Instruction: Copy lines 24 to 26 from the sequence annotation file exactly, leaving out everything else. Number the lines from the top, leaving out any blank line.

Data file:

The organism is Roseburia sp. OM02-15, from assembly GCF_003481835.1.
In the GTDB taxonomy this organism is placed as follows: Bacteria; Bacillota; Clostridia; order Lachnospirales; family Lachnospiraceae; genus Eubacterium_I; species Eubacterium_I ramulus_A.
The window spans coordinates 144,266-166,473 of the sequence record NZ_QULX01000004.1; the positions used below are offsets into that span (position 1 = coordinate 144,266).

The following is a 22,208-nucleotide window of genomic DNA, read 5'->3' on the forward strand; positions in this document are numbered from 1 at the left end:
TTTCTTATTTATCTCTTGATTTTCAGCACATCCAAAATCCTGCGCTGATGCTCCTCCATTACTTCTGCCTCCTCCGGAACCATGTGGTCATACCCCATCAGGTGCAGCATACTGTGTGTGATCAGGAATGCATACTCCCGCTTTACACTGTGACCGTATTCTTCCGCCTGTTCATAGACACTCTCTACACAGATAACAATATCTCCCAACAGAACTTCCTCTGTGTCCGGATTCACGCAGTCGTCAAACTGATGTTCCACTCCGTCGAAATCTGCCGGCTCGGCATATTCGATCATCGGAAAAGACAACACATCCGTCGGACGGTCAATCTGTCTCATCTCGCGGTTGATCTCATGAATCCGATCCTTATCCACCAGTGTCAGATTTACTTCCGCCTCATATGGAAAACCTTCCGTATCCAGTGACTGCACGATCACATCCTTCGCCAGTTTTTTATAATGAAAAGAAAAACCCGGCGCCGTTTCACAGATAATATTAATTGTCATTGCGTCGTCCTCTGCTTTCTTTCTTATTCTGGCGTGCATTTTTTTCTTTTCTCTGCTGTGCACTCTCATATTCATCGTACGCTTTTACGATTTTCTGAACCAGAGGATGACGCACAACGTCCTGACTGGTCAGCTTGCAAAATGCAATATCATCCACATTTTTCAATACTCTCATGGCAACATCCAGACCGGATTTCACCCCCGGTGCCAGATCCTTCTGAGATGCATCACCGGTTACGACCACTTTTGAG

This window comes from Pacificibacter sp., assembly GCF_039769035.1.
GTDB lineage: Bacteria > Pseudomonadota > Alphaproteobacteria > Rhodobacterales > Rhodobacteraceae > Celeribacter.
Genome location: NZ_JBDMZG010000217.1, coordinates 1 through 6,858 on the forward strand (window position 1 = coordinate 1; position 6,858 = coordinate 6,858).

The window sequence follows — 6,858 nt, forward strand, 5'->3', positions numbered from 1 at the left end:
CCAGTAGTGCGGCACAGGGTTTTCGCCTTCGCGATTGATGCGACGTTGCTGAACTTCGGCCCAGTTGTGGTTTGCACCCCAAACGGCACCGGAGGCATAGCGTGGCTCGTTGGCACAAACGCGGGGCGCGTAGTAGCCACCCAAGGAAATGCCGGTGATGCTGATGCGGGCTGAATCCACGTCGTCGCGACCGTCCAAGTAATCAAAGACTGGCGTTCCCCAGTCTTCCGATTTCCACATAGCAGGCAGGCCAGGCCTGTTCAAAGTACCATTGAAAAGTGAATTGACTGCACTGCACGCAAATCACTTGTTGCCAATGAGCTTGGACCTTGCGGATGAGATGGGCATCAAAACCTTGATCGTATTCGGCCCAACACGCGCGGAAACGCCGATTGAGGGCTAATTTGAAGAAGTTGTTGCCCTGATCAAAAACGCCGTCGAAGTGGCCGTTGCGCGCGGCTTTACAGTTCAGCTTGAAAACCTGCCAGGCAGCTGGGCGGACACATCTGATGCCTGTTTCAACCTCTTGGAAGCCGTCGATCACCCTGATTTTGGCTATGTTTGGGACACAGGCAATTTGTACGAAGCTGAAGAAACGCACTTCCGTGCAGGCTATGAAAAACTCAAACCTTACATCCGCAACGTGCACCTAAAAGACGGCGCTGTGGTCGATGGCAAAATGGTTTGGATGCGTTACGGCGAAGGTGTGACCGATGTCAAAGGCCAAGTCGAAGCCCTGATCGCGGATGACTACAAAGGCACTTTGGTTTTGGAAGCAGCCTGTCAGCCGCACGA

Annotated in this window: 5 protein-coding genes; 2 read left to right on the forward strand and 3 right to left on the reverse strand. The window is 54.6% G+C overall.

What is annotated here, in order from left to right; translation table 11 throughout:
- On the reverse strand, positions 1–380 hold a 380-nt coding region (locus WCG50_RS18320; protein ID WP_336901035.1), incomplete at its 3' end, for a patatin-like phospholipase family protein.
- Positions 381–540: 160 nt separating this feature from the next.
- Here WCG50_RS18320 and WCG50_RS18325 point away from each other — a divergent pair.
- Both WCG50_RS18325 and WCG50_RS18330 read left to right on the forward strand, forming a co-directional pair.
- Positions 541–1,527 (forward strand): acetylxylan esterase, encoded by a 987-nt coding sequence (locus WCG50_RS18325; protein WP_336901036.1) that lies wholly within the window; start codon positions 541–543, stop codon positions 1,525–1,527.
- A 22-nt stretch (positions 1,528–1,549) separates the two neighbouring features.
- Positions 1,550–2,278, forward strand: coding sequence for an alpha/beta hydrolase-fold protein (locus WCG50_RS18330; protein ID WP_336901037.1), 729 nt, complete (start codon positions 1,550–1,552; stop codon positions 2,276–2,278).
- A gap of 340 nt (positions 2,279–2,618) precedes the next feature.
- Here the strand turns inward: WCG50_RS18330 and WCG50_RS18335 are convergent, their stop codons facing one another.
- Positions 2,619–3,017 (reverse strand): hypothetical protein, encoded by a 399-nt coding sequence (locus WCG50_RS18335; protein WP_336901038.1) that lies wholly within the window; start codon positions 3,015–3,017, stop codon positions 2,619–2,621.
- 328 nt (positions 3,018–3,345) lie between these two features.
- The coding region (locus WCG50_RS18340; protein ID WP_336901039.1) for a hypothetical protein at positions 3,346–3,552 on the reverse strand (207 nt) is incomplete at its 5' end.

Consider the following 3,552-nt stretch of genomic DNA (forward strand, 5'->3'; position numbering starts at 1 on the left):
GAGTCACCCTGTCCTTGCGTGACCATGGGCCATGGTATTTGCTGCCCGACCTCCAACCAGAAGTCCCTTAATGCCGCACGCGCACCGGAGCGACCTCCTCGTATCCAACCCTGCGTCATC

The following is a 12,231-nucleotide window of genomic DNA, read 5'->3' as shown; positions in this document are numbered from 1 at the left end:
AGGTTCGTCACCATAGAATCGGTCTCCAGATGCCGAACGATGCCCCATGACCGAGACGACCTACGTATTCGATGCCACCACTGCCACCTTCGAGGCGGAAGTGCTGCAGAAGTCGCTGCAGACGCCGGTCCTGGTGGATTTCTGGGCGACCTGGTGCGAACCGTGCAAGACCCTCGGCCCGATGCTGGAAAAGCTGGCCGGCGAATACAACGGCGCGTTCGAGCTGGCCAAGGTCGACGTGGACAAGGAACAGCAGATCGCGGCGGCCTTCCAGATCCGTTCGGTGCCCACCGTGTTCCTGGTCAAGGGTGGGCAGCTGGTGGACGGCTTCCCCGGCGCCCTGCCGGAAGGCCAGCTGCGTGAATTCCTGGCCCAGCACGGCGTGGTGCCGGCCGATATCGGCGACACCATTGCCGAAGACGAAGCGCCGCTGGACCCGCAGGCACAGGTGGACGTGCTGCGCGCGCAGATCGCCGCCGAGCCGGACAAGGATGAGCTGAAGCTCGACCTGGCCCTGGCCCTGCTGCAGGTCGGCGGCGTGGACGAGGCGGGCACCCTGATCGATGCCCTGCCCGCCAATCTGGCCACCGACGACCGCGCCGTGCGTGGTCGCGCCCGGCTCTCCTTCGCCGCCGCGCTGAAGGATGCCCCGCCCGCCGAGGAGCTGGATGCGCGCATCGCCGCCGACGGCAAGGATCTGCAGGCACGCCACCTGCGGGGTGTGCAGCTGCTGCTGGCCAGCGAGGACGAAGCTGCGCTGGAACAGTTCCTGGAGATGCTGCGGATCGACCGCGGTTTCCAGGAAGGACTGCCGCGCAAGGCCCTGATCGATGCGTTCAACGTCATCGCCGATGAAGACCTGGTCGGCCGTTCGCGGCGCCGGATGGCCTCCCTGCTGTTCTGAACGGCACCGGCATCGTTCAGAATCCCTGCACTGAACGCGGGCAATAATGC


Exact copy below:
- The coding region (locus WCG50_RS18340; protein ID WP_336901039.1) for a hypothetical protein at positions 3,346–3,552 on the reverse strand (207 nt) is incomplete at its 5' end.

Consider the following 3,552-nt stretch of genomic DNA (forward strand, 5'->3'; position numbering starts at 1 on the left):
GAGTCACCCTGTCCTTGCGTGACCATGGGCCATGGTATTTGCTGCCCGACCTCCAACCAGAAGTCCCTTAATGCCGCACGCGCACCGGAGCGACCTCCTCGTATCCAACCCTGCGTCATC